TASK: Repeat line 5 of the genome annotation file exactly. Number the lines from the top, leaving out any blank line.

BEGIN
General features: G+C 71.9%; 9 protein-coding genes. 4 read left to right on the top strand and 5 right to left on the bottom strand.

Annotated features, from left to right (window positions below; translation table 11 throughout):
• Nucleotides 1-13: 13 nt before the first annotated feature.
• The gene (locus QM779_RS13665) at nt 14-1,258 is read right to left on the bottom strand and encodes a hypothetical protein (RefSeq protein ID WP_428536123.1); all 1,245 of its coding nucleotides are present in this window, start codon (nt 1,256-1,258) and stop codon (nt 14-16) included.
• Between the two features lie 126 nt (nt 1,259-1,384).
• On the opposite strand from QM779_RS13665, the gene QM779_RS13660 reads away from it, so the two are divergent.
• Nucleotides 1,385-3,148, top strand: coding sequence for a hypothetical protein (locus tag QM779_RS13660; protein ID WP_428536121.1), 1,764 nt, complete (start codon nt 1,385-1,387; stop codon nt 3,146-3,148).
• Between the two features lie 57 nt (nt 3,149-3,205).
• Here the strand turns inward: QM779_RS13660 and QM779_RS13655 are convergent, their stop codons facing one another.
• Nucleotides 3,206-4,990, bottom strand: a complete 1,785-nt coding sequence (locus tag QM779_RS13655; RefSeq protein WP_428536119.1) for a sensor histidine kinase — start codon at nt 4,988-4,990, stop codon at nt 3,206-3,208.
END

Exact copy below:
• Between the two features lie 126 nt (nt 1,259-1,384).